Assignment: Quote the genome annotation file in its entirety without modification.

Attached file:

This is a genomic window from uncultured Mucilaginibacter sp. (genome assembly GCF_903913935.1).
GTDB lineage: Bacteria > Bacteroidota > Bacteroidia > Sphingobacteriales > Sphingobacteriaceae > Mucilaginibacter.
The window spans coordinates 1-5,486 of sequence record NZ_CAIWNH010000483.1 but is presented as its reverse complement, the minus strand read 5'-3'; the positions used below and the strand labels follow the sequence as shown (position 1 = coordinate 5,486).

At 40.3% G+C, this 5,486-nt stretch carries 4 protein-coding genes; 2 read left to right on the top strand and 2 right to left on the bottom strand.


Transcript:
This is a genomic window from uncultured Mucilaginibacter sp. (genome assembly GCF_903913935.1).
GTDB lineage: Bacteria > Bacteroidota > Bacteroidia > Sphingobacteriales > Sphingobacteriaceae > Mucilaginibacter.
The window spans coordinates 1-5,486 of sequence record NZ_CAIWNH010000483.1 but is presented as its reverse complement, the minus strand read 5'-3'; the positions used below and the strand labels follow the sequence as shown (position 1 = coordinate 5,486).

At 40.3% G+C, this 5,486-nt stretch carries 4 protein-coding genes; 2 read left to right on the top strand and 2 right to left on the bottom strand.